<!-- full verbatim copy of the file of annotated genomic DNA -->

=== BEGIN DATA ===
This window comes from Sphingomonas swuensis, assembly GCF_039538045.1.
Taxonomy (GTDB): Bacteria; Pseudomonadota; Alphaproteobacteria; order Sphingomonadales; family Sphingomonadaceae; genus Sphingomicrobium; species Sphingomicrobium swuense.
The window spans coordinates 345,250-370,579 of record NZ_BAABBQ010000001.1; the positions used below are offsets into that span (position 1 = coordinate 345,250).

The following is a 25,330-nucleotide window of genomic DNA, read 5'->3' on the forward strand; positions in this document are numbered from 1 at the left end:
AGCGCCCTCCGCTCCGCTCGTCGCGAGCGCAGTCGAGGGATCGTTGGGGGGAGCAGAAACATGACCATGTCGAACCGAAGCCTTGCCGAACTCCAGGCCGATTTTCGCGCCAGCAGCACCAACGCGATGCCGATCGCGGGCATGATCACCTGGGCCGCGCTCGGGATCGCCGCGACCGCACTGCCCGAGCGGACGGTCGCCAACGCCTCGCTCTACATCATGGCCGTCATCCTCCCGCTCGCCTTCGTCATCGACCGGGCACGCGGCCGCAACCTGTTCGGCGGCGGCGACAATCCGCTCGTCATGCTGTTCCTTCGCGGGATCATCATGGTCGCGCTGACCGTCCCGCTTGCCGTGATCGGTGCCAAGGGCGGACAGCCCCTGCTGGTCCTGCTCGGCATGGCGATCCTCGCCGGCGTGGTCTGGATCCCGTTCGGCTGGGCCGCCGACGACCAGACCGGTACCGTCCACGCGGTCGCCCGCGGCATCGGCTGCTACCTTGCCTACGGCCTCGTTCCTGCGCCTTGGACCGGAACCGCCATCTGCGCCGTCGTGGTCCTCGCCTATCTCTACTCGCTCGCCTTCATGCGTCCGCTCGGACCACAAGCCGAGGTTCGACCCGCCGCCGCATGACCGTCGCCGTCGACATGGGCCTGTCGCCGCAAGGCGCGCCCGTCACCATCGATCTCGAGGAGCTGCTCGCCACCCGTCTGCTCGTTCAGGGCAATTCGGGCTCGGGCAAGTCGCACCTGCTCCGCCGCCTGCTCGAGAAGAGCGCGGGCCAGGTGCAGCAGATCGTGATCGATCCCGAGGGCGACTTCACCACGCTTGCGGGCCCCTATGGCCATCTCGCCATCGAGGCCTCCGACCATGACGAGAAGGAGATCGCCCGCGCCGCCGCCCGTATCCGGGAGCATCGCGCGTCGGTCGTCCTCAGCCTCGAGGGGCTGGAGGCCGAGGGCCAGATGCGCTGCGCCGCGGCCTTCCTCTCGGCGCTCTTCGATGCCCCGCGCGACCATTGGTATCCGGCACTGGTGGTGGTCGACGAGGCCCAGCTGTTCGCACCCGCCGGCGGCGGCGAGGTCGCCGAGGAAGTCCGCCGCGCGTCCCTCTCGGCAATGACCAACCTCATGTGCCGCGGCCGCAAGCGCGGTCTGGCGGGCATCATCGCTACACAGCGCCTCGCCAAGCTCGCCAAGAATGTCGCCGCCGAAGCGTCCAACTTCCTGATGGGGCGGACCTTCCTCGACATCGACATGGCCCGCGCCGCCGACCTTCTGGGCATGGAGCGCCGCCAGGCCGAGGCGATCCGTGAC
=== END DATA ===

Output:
This window comes from Sphingomonas swuensis, assembly GCF_039538045.1.
Taxonomy (GTDB): Bacteria; Pseudomonadota; Alphaproteobacteria; order Sphingomonadales; family Sphingomonadaceae; genus Sphingomicrobium; species Sphingomicrobium swuense.
The window spans coordinates 345,250-370,579 of record NZ_BAABBQ010000001.1; the positions used below are offsets into that span (position 1 = coordinate 345,250).

The following is a 25,330-nucleotide window of genomic DNA, read 5'->3' on the forward strand; positions in this document are numbered from 1 at the left end:
AGCGCCCTCCGCTCCGCTCGTCGCGAGCGCAGTCGAGGGATCGTTGGGGGGAGCAGAAACATGACCATGTCGAACCGAAGCCTTGCCGAACTCCAGGCCGATTTTCGCGCCAGCAGCACCAACGCGATGCCGATCGCGGGCATGATCACCTGGGCCGCGCTCGGGATCGCCGCGACCGCACTGCCCGAGCGGACGGTCGCCAACGCCTCGCTCTACATCATGGCCGTCATCCTCCCGCTCGCCTTCGTCATCGACCGGGCACGCGGCCGCAACCTGTTCGGCGGCGGCGACAATCCGCTCGTCATGCTGTTCCTTCGCGGGATCATCATGGTCGCGCTGACCGTCCCGCTTGCCGTGATCGGTGCCAAGGGCGGACAGCCCCTGCTGGTCCTGCTCGGCATGGCGATCCTCGCCGGCGTGGTCTGGATCCCGTTCGGCTGGGCCGCCGACGACCAGACCGGTACCGTCCACGCGGTCGCCCGCGGCATCGGCTGCTACCTTGCCTACGGCCTCGTTCCTGCGCCTTGGACCGGAACCGCCATCTGCGCCGTCGTGGTCCTCGCCTATCTCTACTCGCTCGCCTTCATGCGTCCGCTCGGACCACAAGCCGAGGTTCGACCCGCCGCCGCATGACCGTCGCCGTCGACATGGGCCTGTCGCCGCAAGGCGCGCCCGTCACCATCGATCTCGAGGAGCTGCTCGCCACCCGTCTGCTCGTTCAGGGCAATTCGGGCTCGGGCAAGTCGCACCTGCTCCGCCGCCTGCTCGAGAAGAGCGCGGGCCAGGTGCAGCAGATCGTGATCGATCCCGAGGGCGACTTCACCACGCTTGCGGGCCCCTATGGCCATCTCGCCATCGAGGCCTCCGACCATGACGAGAAGGAGATCGCCCGCGCCGCCGCCCGTATCCGGGAGCATCGCGCGTCGGTCGTCCTCAGCCTCGAGGGGCTGGAGGCCGAGGGCCAGATGCGCTGCGCCGCGGCCTTCCTCTCGGCGCTCTTCGATGCCCCGCGCGACCATTGGTATCCGGCACTGGTGGTGGTCGACGAGGCCCAGCTGTTCGCACCCGCCGGCGGCGGCGAGGTCGCCGAGGAAGTCCGCCGCGCGTCCCTCTCGGCAATGACCAACCTCATGTGCCGCGGCCGCAAGCGCGGTCTGGCGGGCATCATCGCTACACAGCGCCTCGCCAAGCTCGCCAAGAATGTCGCCGCCGAAGCGTCCAACTTCCTGATGGGGCGGACCTTCCTCGACATCGACATGGCCCGCGCCGCCGACCTTCTGGGCATGGAGCGCCGCCAGGCCGAGGCGATCCGTGAC